A glob evaluates its (embedded) argument only when it is starting a new list. All values must be read before it will start over. In a list context this isn't important, because you automatically get them all anyway. In scalar context, however, the operator returns the next value each time it is called, or a undef value if you've just run out. As for filehandles an automatic defined is generated when the glob occurs in the test part of a while or for - because legal glob returns (e.g. a file called 0) would otherwise terminate the loop. Again, undef is returned only once. So if you're expecting a single value from a glob, it is much better to say

    ($file) = <blurch*>;

than

    $file = <blurch*>;

because the latter will alternate between returning a filename and returning FALSE.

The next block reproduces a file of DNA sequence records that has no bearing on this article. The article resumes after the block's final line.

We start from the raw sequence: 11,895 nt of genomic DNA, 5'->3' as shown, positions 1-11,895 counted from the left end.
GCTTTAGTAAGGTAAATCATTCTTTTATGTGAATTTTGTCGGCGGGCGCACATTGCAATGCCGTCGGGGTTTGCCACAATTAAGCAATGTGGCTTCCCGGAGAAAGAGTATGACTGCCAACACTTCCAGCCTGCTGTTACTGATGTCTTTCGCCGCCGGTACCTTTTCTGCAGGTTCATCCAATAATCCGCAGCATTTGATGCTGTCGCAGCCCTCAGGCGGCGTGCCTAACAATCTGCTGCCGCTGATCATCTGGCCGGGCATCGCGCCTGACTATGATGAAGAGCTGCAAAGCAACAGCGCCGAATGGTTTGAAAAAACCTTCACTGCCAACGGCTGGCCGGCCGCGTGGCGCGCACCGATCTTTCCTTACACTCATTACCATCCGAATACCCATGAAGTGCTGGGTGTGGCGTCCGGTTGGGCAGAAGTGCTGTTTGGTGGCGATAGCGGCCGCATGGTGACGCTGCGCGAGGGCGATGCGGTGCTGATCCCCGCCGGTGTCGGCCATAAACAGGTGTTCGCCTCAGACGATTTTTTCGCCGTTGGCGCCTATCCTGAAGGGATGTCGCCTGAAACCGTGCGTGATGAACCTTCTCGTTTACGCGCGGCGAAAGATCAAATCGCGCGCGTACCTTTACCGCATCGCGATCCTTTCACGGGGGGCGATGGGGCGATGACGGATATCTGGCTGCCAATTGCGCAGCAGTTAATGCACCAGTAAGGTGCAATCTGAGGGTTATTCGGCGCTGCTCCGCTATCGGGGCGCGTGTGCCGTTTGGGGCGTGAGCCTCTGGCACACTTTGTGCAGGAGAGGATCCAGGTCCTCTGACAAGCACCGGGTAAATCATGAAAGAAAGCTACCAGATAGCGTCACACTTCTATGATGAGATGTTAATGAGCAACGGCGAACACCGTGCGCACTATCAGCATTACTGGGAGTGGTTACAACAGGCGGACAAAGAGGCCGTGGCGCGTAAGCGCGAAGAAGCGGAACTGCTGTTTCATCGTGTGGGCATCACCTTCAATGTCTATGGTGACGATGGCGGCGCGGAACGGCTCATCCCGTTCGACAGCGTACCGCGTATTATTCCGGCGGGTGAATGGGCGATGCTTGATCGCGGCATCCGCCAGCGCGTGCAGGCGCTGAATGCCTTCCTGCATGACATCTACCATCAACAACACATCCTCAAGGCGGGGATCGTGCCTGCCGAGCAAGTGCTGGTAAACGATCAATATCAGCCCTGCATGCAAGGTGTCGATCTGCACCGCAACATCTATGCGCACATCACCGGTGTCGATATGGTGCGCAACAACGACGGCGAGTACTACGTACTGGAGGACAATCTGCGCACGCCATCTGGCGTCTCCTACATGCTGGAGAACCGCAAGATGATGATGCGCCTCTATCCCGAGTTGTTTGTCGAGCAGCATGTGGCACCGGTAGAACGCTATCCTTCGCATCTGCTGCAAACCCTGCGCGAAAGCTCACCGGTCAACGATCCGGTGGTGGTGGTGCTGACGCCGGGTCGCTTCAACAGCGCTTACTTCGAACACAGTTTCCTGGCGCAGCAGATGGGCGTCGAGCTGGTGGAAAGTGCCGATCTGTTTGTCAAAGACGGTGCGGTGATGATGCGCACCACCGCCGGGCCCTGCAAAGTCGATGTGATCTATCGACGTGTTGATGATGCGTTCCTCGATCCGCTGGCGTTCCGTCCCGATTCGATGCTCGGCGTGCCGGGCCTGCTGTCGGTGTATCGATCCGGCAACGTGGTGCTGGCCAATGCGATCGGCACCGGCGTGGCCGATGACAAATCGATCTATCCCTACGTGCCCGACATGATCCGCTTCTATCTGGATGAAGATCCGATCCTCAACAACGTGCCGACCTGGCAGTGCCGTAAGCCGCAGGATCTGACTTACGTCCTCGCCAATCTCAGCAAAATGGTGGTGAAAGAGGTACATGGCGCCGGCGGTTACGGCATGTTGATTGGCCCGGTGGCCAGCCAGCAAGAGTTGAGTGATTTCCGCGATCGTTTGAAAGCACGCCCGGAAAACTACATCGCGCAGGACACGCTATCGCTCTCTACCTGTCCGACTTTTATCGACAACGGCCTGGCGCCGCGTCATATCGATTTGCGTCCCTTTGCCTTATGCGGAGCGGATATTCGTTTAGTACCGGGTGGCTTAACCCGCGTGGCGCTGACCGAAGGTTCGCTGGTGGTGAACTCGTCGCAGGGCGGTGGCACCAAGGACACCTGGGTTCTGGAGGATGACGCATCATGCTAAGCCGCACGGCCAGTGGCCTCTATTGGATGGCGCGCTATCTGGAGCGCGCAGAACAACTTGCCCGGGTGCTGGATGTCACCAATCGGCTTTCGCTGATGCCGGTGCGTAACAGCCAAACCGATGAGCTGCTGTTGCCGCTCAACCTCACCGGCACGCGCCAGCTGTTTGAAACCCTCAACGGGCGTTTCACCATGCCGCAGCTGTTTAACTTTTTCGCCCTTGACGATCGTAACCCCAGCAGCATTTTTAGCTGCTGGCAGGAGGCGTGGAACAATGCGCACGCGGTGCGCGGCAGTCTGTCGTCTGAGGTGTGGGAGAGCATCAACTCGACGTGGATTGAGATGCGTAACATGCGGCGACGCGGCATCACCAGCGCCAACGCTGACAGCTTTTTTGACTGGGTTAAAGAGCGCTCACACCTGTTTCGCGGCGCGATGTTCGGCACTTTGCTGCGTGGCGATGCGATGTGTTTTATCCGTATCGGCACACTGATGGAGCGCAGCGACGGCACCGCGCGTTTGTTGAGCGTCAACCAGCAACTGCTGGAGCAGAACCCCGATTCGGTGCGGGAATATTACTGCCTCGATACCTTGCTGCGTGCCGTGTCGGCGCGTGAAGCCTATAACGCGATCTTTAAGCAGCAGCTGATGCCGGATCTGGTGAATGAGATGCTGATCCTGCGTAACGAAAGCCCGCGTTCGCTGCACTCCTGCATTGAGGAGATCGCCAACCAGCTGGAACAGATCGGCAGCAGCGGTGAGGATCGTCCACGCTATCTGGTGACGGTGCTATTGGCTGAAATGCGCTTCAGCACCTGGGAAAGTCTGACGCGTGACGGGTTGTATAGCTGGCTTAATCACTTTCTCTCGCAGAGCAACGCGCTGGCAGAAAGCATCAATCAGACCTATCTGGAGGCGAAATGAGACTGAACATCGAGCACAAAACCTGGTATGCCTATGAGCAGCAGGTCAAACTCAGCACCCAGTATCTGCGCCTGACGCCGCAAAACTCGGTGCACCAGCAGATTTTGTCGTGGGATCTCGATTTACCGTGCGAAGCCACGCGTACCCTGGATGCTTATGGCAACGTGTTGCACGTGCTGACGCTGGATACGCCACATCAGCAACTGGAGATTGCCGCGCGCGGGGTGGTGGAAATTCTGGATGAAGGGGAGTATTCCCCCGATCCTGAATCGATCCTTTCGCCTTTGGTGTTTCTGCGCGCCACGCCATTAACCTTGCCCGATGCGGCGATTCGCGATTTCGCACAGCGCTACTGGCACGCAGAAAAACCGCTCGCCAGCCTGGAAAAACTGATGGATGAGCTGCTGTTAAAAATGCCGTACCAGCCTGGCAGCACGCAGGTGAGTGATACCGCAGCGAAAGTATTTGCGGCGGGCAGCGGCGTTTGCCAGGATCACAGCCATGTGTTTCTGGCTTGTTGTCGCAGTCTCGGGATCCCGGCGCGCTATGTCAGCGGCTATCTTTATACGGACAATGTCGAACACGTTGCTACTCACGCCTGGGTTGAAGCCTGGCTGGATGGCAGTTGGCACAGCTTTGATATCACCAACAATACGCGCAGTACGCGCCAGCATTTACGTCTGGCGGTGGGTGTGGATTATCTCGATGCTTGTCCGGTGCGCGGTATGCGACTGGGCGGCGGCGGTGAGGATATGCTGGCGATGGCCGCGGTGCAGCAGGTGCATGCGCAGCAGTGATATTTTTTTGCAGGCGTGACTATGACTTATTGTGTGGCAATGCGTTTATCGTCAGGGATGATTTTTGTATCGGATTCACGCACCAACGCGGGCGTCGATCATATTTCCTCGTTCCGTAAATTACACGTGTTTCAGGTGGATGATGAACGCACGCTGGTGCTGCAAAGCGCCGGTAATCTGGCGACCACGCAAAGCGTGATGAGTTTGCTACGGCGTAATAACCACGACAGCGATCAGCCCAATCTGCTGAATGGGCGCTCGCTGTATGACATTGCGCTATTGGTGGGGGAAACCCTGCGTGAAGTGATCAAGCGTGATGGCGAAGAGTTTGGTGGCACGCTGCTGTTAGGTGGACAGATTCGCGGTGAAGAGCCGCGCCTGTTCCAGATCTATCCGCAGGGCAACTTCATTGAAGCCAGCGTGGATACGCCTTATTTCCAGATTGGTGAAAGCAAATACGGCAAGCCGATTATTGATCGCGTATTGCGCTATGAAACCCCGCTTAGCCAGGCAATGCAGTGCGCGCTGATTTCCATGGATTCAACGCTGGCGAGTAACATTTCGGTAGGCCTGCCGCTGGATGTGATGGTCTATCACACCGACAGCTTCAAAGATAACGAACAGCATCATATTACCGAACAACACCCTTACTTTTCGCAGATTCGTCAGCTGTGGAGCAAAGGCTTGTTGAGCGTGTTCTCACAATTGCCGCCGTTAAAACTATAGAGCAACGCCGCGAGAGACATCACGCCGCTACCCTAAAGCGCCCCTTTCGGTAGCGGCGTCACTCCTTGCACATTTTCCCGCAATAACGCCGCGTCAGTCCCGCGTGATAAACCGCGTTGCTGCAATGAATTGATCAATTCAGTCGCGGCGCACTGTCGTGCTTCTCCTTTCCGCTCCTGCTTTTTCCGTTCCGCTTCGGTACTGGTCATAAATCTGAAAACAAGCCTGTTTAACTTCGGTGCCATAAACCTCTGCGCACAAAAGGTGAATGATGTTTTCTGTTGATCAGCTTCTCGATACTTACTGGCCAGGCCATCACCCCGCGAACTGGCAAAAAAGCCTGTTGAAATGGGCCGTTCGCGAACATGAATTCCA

It you're trying to do variable interpolation, it's definitely better to use the glob() function, because the older notation can cause people to become confused with the indirect filehandle notation.

    @files = glob("$dir/*.[ch]");
    @files = glob($files[$i]);


Constant Folding

Like C, Perl does a certain amount of expression evaluation at compile time, whenever it determines that all arguments to an operator are static and have no side effects. In particular, string concatenation happens at compile time between literals that don't do variable substitution. Backslash interpretation also happens at compile time. You can say

    'Now is the time for all' . "\n" .
        'good men to come to.'

and this all reduces to one string internally. Likewise, if you say

    foreach $file (@filenames) {
        if (-s $file > 5 + 100 * 2**16) {  }
    }

the compiler will precompute the number that expression represents so that the interpreter won't have to.


Bitwise String Operators

Bitstrings of any size may be manipulated by the bitwise operators (~ | & ^).